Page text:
Southeast of Storm Lake
|Past Weeks Rainfall||Trace to 1 inch|
|Crop Progress||Rapid Growth|
|Crop Stage||32 to 40 inches (V10-V12)|
|Yield Potential||Up to 100%|
|Fall Prices – 2021||$5.05|
|Past Weeks Trend||Lower|
|Crop Stage||8 to 12 inches (R1)|
|Fall Prices – 2021||$12.25|
|Past Weeks Trend||Lower|
The weather pattern has shifted SE of Storm Lake over the last two weeks. Very hot, dry conditions have been replaced by lower temperatures, but still mostly dry. Forecast models have been predicting wide spread precipitation, which has been occurring, but the results have been disappointing. Amounts range from less than 0.1 to 1 inch spread over multiple events. With the lack of substantial rain, cooler temperatures have benefited the crops more than anything this week. It was becoming common sight to see corn fields showing drought and heat stress during the middle of the day to conserve moisture.Yield potential likely was lowered over the last two weeks on farms with marginal soils due to the lack of rain. Estimated year to date precipitation totals SE of Storm Lake range from 6.0’’ to 9.5’’. Further to the east and south have received the higher amounts. These totals are well below average. Carroll, Iowa for example averages 34.3 inches a year. Pictured below is the most recent drought monitor map of Iowa.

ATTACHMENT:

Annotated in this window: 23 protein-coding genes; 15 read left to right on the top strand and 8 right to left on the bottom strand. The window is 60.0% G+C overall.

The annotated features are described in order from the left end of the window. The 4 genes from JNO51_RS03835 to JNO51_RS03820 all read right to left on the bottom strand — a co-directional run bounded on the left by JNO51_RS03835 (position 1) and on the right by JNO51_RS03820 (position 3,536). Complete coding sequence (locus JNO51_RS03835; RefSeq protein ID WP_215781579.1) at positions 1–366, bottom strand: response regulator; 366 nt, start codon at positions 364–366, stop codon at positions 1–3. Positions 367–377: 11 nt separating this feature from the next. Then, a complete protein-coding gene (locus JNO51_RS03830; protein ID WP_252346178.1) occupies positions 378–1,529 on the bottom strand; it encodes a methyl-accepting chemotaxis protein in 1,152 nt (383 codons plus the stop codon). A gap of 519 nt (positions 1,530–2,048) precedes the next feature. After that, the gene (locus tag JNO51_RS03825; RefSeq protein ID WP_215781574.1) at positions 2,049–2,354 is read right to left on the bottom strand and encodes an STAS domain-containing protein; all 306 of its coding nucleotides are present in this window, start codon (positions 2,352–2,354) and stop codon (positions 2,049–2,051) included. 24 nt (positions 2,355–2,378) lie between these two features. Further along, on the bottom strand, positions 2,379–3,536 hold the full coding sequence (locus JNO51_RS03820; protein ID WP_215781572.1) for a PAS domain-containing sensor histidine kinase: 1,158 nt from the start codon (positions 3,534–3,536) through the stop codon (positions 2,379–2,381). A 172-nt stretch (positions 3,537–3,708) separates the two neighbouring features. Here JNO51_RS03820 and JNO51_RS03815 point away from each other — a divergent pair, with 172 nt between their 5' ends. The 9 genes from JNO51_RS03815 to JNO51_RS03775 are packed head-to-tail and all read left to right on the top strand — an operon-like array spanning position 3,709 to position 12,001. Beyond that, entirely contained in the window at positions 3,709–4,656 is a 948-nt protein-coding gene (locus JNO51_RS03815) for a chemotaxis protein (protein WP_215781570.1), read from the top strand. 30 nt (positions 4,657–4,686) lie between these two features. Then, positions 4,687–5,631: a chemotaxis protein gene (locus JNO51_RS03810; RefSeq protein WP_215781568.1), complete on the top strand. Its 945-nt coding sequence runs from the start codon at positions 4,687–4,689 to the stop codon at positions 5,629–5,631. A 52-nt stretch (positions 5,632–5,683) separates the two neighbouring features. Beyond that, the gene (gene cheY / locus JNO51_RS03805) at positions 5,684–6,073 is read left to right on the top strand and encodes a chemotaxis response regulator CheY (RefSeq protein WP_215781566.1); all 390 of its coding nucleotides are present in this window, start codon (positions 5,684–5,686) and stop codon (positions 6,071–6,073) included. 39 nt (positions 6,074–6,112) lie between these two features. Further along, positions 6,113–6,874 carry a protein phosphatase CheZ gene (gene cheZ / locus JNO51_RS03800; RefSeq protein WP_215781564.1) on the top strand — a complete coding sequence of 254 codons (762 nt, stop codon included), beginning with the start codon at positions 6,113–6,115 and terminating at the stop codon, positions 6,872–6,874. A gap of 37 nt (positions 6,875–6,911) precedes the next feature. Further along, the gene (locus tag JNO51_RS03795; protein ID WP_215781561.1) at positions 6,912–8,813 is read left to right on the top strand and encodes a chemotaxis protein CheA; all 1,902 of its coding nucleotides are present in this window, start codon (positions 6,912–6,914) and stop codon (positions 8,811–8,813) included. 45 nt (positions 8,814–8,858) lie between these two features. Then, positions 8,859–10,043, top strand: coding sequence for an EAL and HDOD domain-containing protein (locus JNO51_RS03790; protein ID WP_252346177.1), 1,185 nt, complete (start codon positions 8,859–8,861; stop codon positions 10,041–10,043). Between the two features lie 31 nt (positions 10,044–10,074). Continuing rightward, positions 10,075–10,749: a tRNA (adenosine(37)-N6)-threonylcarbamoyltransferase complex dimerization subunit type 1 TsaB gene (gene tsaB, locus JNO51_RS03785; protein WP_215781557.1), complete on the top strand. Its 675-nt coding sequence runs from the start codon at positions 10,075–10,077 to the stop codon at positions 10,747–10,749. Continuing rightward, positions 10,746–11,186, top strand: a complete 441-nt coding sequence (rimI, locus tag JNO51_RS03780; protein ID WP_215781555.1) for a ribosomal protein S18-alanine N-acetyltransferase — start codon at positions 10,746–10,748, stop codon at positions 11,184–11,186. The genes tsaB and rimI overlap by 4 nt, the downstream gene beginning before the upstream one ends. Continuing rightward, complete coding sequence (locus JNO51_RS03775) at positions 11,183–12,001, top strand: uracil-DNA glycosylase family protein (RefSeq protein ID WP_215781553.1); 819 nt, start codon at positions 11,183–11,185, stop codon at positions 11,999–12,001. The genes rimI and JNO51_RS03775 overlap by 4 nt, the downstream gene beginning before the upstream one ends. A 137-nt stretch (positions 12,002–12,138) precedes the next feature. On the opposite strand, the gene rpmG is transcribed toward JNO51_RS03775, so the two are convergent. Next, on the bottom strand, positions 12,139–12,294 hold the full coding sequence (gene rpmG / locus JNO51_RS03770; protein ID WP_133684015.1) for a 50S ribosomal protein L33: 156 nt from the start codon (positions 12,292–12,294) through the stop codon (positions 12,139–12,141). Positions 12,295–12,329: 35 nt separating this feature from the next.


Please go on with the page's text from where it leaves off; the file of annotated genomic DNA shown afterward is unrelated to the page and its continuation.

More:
The encouraging part is the weather pattern is showing signs that it is trying to break from the dry rut we have been battling since 2020. Unfortunately with this shift, severe weather has come with it.Although, SE of Storm Lake has remained out of harm’s way to this point. Some of our friends Northwest and Southwest of Storm Lake were both hit with hail over the two weeks leaving producers to make difficult decisions on what their next move will be.
Despite the conditions, both corn and soybeans have been advancing well. Most corn today is 36 inches or taller and soybeans are 10 inches or taller. Just in the last week, soybeans have reached the R1stage meaning plants are beginning to bloom. Dry conditions likely haven’t impacted the soybean yield at this point. The down side of this weather is that they will likely be shorter plants. This leads to soybeans planted in 30 inch or wider row spacing being less likely to canopy thus creating chances of increased weed pressure.
The markets have seesawed lower by weather forecasts indicating substantial amounts of widespread rain over large areas of the corn-belt in the next week. To this point, forecasted rain in our area has generally been correct just in far less amounts than advertised. Expect the market to continue to make moves on future weather forecasts as we move into the heart of summer.
Crop Update Archives
Please click on the links below to view the past pdf’s of our Northwest Crop Conditions reports.Previous Years